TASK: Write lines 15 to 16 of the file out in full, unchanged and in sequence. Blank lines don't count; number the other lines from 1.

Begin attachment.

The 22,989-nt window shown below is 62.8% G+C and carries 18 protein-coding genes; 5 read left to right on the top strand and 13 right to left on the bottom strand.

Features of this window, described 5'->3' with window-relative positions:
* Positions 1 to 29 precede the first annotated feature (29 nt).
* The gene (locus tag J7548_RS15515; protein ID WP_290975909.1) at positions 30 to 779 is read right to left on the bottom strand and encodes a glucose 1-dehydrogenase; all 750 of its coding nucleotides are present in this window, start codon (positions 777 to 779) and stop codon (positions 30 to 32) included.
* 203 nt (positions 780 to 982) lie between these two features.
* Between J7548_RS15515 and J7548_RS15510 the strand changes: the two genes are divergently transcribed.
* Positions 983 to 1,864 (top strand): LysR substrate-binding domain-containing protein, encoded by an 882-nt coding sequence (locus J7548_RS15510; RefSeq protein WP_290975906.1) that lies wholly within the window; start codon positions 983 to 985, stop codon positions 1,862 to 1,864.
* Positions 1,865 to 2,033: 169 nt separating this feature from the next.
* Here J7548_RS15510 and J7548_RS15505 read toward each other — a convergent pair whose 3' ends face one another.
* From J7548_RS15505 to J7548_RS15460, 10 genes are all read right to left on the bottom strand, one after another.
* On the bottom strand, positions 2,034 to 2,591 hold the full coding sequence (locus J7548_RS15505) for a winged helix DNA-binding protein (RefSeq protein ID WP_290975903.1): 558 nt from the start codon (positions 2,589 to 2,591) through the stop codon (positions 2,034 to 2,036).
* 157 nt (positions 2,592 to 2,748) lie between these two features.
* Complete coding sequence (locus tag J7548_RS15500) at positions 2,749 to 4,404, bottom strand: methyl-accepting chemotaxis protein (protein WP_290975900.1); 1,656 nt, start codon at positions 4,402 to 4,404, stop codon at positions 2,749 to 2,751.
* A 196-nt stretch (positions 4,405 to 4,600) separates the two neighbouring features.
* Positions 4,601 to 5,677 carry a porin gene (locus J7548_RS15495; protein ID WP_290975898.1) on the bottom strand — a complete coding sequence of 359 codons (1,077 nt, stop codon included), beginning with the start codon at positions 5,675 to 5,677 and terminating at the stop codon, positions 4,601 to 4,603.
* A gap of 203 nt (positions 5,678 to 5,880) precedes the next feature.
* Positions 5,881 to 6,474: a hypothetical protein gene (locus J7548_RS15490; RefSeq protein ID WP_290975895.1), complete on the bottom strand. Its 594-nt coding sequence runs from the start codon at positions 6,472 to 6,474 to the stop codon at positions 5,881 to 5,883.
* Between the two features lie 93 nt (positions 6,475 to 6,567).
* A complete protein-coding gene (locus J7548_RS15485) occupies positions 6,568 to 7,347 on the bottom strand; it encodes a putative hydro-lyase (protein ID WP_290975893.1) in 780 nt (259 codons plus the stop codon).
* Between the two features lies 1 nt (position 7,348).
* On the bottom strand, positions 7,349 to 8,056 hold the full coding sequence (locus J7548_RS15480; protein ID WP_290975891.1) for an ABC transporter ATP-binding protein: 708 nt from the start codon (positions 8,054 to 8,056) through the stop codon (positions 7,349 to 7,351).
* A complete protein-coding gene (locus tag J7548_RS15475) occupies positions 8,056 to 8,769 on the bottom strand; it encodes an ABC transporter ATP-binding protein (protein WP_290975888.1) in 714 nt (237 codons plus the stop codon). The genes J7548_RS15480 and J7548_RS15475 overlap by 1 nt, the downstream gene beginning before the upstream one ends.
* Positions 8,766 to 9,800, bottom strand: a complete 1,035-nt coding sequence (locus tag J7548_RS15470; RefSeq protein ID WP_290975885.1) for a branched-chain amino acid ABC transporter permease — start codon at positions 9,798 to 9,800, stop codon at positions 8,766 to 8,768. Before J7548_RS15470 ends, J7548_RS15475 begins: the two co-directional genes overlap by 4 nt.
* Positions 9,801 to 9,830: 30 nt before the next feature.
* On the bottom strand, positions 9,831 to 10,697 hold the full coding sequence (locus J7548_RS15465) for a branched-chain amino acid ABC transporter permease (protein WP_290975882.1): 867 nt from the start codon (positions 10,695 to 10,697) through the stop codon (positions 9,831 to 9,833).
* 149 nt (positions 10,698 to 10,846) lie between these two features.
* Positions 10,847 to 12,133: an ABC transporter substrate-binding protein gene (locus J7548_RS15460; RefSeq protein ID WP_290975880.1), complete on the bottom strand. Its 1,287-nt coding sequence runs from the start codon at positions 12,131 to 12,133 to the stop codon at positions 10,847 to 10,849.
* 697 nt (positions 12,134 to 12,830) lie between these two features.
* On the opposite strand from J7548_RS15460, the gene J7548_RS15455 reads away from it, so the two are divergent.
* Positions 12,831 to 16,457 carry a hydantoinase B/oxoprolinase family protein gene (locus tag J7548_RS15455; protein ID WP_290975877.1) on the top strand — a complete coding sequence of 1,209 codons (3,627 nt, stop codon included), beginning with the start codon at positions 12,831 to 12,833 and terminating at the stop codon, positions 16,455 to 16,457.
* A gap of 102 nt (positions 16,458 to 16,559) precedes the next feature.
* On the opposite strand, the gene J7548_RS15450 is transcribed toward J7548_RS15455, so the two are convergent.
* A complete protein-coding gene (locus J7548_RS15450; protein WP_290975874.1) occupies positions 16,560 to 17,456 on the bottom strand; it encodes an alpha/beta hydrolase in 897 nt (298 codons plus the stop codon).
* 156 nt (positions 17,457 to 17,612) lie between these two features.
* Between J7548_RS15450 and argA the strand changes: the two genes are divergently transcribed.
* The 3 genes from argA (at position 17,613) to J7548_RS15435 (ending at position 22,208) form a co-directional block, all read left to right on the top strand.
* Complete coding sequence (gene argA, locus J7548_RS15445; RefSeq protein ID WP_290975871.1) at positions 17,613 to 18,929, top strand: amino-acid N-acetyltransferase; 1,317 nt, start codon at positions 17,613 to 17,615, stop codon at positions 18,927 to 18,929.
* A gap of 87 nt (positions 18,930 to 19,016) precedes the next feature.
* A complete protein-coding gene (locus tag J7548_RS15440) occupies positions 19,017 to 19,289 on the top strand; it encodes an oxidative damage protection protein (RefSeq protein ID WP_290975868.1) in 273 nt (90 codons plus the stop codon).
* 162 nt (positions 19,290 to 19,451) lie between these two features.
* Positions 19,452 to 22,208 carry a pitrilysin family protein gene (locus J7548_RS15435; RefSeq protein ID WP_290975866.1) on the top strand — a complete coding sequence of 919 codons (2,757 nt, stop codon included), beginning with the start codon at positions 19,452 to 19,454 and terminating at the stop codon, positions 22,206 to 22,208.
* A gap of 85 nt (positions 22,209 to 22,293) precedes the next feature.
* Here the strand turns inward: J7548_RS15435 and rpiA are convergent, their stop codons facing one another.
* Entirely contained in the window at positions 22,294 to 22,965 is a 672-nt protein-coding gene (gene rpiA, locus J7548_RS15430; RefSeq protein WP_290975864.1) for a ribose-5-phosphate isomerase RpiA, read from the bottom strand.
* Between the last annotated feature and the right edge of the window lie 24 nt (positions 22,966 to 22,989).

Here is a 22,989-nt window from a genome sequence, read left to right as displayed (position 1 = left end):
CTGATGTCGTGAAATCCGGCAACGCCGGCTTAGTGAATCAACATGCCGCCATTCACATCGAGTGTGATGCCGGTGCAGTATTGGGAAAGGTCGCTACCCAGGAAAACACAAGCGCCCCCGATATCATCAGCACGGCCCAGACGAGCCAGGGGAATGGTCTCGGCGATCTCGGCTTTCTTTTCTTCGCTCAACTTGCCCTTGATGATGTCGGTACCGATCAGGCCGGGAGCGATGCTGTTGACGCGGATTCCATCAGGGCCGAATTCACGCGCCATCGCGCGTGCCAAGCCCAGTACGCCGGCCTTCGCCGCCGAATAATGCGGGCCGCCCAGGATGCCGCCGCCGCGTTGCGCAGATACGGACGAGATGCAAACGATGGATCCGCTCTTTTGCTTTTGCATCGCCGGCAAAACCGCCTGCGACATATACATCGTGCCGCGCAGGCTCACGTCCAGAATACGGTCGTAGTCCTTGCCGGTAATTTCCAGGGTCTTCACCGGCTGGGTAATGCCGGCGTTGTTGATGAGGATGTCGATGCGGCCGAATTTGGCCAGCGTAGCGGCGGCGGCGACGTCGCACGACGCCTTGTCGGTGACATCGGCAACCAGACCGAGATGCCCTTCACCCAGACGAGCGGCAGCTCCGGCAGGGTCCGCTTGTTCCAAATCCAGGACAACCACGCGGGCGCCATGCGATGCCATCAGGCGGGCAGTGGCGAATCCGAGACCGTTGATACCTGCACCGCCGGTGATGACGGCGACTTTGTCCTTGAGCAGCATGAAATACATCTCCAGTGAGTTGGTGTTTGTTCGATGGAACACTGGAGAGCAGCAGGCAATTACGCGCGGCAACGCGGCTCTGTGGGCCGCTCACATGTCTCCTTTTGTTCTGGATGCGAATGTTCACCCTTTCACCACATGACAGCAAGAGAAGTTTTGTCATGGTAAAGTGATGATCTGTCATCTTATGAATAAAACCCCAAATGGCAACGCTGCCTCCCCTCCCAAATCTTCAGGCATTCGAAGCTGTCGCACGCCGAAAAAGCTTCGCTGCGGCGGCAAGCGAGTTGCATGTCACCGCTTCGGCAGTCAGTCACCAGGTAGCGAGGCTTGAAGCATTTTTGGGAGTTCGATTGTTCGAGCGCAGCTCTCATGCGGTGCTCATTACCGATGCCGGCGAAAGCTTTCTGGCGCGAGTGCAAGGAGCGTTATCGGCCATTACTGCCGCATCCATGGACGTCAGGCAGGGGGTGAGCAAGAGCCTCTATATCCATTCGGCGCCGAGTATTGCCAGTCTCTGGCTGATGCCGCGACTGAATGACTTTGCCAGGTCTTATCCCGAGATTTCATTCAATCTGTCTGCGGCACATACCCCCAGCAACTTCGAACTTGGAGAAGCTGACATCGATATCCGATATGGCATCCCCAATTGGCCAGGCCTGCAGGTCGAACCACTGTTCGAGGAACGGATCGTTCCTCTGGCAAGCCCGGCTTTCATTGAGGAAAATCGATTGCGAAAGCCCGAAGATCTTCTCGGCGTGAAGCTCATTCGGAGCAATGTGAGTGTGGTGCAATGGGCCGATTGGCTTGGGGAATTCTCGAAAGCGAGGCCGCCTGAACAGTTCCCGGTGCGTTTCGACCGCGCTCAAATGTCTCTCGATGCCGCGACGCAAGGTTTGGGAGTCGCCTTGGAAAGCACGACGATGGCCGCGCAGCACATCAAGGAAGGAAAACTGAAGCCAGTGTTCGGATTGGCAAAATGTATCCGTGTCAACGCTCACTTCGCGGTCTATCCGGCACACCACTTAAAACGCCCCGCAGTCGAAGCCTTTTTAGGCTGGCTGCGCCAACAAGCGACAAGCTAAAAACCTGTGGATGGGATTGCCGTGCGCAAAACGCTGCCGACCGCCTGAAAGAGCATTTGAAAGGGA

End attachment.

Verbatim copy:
* Positions 4,601 to 5,677 carry a porin gene (locus J7548_RS15495; protein ID WP_290975898.1) on the bottom strand — a complete coding sequence of 359 codons (1,077 nt, stop codon included), beginning with the start codon at positions 5,675 to 5,677 and terminating at the stop codon, positions 4,601 to 4,603.
* A gap of 203 nt (positions 5,678 to 5,880) precedes the next feature.